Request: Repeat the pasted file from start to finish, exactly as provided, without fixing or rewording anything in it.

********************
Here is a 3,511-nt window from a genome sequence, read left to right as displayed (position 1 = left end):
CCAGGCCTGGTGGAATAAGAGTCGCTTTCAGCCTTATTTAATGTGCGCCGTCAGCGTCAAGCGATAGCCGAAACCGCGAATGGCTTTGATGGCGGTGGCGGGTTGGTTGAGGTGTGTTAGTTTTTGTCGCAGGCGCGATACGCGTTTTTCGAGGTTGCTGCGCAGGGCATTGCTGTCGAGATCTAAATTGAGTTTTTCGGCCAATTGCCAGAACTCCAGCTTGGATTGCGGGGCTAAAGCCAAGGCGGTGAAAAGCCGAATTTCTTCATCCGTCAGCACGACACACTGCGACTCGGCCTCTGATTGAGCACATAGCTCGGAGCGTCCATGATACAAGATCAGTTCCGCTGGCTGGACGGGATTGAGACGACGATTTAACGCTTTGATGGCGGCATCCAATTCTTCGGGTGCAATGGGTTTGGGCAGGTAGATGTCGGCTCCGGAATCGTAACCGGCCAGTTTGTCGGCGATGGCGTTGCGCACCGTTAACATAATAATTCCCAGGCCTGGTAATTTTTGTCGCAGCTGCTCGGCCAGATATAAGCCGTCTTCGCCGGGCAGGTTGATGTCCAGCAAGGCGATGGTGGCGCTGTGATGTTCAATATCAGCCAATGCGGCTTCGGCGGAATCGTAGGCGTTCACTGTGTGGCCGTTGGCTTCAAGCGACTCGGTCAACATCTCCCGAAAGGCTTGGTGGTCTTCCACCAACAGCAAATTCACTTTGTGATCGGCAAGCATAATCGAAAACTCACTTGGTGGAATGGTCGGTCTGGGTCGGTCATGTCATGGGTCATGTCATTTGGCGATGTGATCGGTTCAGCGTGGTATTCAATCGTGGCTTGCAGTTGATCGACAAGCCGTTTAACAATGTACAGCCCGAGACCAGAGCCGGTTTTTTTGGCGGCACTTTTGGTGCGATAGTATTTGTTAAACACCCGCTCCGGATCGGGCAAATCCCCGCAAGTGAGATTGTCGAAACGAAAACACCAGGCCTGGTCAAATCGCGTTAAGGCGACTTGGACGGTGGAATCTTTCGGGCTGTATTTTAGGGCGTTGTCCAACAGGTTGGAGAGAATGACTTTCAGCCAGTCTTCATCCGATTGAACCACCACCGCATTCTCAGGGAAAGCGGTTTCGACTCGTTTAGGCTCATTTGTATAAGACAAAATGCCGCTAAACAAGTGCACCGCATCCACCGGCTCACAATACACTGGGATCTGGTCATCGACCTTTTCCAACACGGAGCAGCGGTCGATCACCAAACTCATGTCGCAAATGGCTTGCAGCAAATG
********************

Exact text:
Here is a 3,511-nt window from a genome sequence, read left to right as displayed (position 1 = left end):
CCAGGCCTGGTGGAATAAGAGTCGCTTTCAGCCTTATTTAATGTGCGCCGTCAGCGTCAAGCGATAGCCGAAACCGCGAATGGCTTTGATGGCGGTGGCGGGTTGGTTGAGGTGTGTTAGTTTTTGTCGCAGGCGCGATACGCGTTTTTCGAGGTTGCTGCGCAGGGCATTGCTGTCGAGATCTAAATTGAGTTTTTCGGCCAATTGCCAGAACTCCAGCTTGGATTGCGGGGCTAAAGCCAAGGCGGTGAAAAGCCGAATTTCTTCATCCGTCAGCACGACACACTGCGACTCGGCCTCTGATTGAGCACATAGCTCGGAGCGTCCATGATACAAGATCAGTTCCGCTGGCTGGACGGGATTGAGACGACGATTTAACGCTTTGATGGCGGCATCCAATTCTTCGGGTGCAATGGGTTTGGGCAGGTAGATGTCGGCTCCGGAATCGTAACCGGCCAGTTTGTCGGCGATGGCGTTGCGCACCGTTAACATAATAATTCCCAGGCCTGGTAATTTTTGTCGCAGCTGCTCGGCCAGATATAAGCCGTCTTCGCCGGGCAGGTTGATGTCCAGCAAGGCGATGGTGGCGCTGTGATGTTCAATATCAGCCAATGCGGCTTCGGCGGAATCGTAGGCGTTCACTGTGTGGCCGTTGGCTTCAAGCGACTCGGTCAACATCTCCCGAAAGGCTTGGTGGTCTTCCACCAACAGCAAATTCACTTTGTGATCGGCAAGCATAATCGAAAACTCACTTGGTGGAATGGTCGGTCTGGGTCGGTCATGTCATGGGTCATGTCATTTGGCGATGTGATCGGTTCAGCGTGGTATTCAATCGTGGCTTGCAGTTGATCGACAAGCCGTTTAACAATGTACAGCCCGAGACCAGAGCCGGTTTTTTTGGCGGCACTTTTGGTGCGATAGTATTTGTTAAACACCCGCTCCGGATCGGGCAAATCCCCGCAAGTGAGATTGTCGAAACGAAAACACCAGGCCTGGTCAAATCGCGTTAAGGCGACTTGGACGGTGGAATCTTTCGGGCTGTATTTTAGGGCGTTGTCCAACAGGTTGGAGAGAATGACTTTCAGCCAGTCTTCATCCGATTGAACCACCACCGCATTCTCAGGGAAAGCGGTTTCGACTCGTTTAGGCTCATTTGTATAAGACAAAATGCCGCTAAACAAGTGCACCGCATCCACCGGCTCACAATACACTGGGATCTGGTCATCGACCTTTTCCAACACGGAGCAGCGGTCGATCACCAAACTCATGTCGCAAATGGCTTGCAGCAAATG